before Christ 536. But he did not commence his prophetic office till 
about sixteen years after; and he delivered what his Book contains 
in the space of three months. His messages, which are five, are very 
short; and hence some have concluded that they are but summaries of 
what he had delivered. 
    Much of this Book is historical, interspersed with what is 
conveyed in a poetic style. The Prophet, in the first Chapter, 
remonstrates with the people, who were very attentive to their own 
private concerns, but neglected to build the Lord's Temple; he 
refers to the judgements with which they had been visited on this 
account, encourages them to undertake the work, and promises them 
the favour of God; and then he tells us of his success. In the 
second Chapter he removes an apparent ground of discouragement, the 
temple then in building being not so splendid as the former, and 
promises an additional glory to it, evidently referring to the 
Gospel times. He then warns them against relaxing in their work and 
thinking it enough merely to offer sacrifices, assures them of God's 
blessing, and concludes with a special promise to Zerubbabel. 
    What Lowth says of this Prophet's style, that "it is altogether 
prosaic," is not strictly true; for there are some parts highly 
poetical. See ch. 1: 6, and from 8 to 11 inclusive. "The style of 
HAGGAI," observes Henderson, "is not distinguished by any peculiar 
excellence; yet he is not destitute of pathos and vehemence, when 
reproving his countrymen for their negligence, exhorting them to the 
performance of duty." 
    Though in some instances our COMMENTATOR may not give the 
precise import of a passage, yet he never advances but what is 
consistent with Divine Truth, and always useful and practical, and 
often what betokens a profound acquaintance with the operations of 
the human mind under the various trials and temptations which we 
meet with in this life; so that the observations made are ever 
interesting and instructive. CALVIN never deduces from a passage 
what is in itself erroneous or unsound, though in all cases he may 
not deduce what the text may legitimately warrant. There is, 
therefore, nothing dangerous in what he advances, though it may not 
be included in the passage explained. But for the most part his 
application of doctrine is what may be fully justified, and is often 
very striking, and calculated to instruct and edify. 
    Some may think that our Author does not always give that full 
range of meaning to the promises and predictions which he explains. 
A reason for this may probably be found in the fact, that most of 
the Commentators who had preceded him had indulged in very great 
extravagancies on the subject; and a reaction generally drives men 
to an opposite extreme. But it is very seldom that CALVIN can be 
justly charged with a fault of this kind; for, entertaining the 
profoundest veneration for the Word of God, he strictly followed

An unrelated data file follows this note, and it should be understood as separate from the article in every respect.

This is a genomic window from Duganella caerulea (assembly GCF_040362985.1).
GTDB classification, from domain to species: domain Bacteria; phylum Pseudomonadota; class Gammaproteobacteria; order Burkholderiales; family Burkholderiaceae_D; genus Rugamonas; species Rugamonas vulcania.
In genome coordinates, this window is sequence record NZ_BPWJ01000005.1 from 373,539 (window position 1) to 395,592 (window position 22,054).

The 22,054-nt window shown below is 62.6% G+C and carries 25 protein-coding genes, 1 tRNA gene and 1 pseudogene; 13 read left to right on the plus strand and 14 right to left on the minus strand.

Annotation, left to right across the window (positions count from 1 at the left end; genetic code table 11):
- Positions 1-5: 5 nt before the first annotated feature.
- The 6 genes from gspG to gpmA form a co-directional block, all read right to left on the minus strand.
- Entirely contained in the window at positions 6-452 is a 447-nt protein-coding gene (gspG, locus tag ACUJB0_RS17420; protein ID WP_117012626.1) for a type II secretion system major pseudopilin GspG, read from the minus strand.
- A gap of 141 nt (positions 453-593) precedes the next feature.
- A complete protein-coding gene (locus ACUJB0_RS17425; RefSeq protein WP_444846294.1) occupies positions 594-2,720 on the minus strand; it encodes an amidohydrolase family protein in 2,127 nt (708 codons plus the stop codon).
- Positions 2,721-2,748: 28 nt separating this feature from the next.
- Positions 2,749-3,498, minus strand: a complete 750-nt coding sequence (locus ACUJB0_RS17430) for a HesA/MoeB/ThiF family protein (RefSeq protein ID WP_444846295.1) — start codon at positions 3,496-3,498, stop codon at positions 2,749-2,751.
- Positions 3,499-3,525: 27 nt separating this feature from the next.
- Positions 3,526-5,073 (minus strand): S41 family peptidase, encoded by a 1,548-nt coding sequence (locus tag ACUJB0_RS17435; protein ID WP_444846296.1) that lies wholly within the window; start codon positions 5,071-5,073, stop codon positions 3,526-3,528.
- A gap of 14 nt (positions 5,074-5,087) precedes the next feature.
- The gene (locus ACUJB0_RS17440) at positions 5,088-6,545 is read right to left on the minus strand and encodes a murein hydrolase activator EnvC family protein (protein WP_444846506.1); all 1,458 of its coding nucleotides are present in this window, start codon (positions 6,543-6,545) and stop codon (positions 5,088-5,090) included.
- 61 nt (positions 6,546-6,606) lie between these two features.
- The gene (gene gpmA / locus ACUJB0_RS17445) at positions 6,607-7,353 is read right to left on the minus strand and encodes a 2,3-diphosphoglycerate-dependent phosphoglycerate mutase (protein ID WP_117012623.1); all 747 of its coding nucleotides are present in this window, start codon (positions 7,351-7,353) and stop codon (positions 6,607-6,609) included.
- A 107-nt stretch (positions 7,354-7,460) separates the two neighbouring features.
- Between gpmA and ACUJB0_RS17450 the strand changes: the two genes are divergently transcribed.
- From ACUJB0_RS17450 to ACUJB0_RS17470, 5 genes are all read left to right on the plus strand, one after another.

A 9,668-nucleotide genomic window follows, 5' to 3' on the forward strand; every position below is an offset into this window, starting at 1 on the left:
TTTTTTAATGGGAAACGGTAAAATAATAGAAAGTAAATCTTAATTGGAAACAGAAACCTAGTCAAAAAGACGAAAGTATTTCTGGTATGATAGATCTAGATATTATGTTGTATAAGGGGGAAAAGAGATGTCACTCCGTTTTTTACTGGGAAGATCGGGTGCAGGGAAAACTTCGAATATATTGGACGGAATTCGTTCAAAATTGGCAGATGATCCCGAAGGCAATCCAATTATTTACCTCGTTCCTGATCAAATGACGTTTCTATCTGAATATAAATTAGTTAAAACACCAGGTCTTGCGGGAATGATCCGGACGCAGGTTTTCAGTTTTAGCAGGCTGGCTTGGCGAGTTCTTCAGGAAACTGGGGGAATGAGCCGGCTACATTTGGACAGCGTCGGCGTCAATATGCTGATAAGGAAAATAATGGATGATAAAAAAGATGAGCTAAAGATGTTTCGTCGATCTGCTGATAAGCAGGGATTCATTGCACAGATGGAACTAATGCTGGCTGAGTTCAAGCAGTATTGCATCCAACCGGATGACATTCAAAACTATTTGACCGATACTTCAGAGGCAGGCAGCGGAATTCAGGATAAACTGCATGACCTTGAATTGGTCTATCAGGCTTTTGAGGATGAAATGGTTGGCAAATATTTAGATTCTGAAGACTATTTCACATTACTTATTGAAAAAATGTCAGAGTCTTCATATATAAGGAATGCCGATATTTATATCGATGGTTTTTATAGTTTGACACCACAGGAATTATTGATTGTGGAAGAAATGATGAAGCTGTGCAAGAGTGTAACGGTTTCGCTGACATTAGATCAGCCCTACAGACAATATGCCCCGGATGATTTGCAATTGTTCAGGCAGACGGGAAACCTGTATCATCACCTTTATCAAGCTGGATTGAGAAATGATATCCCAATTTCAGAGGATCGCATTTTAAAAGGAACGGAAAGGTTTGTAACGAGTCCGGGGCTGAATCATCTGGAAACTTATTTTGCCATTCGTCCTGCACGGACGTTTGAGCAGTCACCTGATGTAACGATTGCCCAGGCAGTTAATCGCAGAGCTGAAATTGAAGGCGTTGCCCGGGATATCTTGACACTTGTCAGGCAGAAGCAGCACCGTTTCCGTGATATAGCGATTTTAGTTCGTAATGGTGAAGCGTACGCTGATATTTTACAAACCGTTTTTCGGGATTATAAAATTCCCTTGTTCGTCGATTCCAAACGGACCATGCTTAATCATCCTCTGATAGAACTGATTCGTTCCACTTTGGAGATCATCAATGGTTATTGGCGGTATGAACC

what he conceived the words imported, and what he apprehended to be 
the general drift of a passage. Possibly, in the estimation of those 
who possess a very vivid imagination, he may be thought to have kept 
too closely to what the text and the context require; but in 
explaining the Divine Oracles, nothing is more to be avoided than to 
let loose the imagination, and nothing is more necessary than to 
possess a sound judgement, and to exercise it in the fear of God, 
and with prayer for His guidance and direction. 
                                            J. O. 
    October 1848. 
The Commentaries of John Calvin on the Prophet Habakkuk 
Calvin's Preface to Habakkuk. 
    Now follows THE PROPHET HABAKKUK; but the time in which he 
discharged his office of a Teacher is not quite certain. The 
Hebrews, according to their usual manner, unhesitatingly assert that 
he prophesied under the king MANASSEH; but this conjecture is not 
well founded. We are however led to think that this prophecy was 
announced when the contumacy of the people had become irreclaimable. 
It is indeed probable, from the complaint which we shall have 
presently to notice, that the people had previously given many 
proofs of irremediable wickedness. To me it appears evident that the 
Prophet was sent, when others had in vain endeavoured to correct the 
wickedness of the people. But as he denounces an approaching 
judgement on the CHALDEANS, he seems to have prophesied either under 
Manasseh or under the other kings before the time of ZEDECHIAH; but 
we cannot fix the exact time. 
    The substance of the Book may be thus stated: - In the First 
chapter he complains of the rebellious obstinacy of the people, and 
deplores the corruptions which then prevailed; he then appears as 
the herald of God, and warns the Jews of their approaching ruin; he 
afterwards applies consolation, as God would punish the Chaldeans 
when their pride became intolerable. In the second chapter he 
exhorts the godly to patience by his own example, and speaks at 
large of the near ruin of Babylon; and in the third chapter, as we 
shall see, he turns to supplication and prayer. 
    We shall now come to the words.

(Calvin... on Habakkuk)

Continued in Part 1...